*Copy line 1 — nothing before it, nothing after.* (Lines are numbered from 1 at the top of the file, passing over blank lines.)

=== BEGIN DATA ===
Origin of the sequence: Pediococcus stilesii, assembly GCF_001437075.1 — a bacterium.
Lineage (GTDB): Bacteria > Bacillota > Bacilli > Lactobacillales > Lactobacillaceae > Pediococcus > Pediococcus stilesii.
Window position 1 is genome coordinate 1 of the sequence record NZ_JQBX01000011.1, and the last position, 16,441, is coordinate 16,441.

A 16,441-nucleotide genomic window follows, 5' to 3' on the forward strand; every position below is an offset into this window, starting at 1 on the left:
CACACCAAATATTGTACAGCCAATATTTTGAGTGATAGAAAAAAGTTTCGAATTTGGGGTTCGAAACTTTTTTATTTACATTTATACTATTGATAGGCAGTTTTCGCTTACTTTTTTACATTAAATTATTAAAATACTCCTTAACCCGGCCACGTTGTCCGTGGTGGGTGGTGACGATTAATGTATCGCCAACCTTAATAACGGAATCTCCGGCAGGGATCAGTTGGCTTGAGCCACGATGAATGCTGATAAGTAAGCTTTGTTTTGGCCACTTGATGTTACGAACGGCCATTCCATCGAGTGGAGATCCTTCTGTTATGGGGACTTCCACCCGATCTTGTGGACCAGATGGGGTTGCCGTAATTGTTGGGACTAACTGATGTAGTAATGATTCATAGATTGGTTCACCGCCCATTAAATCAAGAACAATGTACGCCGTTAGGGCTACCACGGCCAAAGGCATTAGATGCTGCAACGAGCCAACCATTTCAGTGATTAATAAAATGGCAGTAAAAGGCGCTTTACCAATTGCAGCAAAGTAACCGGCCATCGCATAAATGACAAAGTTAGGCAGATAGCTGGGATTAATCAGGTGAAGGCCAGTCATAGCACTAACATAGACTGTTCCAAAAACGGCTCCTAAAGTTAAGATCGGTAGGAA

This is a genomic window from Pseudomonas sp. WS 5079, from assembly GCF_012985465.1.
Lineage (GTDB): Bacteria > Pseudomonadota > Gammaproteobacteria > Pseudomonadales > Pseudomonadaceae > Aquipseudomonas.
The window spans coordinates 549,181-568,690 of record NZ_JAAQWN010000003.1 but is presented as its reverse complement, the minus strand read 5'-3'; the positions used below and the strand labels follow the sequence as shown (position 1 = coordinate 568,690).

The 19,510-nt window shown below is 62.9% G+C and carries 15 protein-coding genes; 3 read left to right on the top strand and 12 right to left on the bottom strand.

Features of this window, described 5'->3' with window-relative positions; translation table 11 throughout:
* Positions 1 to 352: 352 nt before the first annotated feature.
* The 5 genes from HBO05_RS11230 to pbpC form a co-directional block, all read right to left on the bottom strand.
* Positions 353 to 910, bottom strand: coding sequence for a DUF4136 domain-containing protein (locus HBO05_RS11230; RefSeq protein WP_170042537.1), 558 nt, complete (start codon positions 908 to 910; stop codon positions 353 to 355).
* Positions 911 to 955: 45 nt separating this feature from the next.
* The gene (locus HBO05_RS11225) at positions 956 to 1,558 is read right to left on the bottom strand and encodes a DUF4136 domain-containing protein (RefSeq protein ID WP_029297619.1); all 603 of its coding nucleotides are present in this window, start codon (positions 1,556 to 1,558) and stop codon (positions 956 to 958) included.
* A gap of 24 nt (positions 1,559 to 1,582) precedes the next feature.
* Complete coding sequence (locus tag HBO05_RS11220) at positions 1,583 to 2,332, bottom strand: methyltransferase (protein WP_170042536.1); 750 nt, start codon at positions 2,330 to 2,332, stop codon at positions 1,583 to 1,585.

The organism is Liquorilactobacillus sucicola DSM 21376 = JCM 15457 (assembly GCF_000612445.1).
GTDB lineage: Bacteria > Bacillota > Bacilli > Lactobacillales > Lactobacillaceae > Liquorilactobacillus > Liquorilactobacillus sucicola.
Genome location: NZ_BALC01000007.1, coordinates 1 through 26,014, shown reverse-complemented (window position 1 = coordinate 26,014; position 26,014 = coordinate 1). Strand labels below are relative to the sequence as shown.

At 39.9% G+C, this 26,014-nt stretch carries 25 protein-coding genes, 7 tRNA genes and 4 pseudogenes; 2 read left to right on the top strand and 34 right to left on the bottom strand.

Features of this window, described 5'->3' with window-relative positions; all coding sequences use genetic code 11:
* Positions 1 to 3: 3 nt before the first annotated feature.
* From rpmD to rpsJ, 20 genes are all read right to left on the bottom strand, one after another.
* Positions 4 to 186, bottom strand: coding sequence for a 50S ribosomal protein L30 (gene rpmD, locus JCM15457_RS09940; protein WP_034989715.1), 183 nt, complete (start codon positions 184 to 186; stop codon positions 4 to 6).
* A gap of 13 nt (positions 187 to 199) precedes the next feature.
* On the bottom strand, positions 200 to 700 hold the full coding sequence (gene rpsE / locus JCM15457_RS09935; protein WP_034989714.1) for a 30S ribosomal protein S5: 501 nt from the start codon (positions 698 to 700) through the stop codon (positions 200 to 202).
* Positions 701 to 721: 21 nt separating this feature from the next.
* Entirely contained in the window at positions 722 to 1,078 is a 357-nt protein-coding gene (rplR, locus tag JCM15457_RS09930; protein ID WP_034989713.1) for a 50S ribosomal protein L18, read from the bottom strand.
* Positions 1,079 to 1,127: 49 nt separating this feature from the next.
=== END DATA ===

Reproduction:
Origin of the sequence: Pediococcus stilesii, assembly GCF_001437075.1 — a bacterium.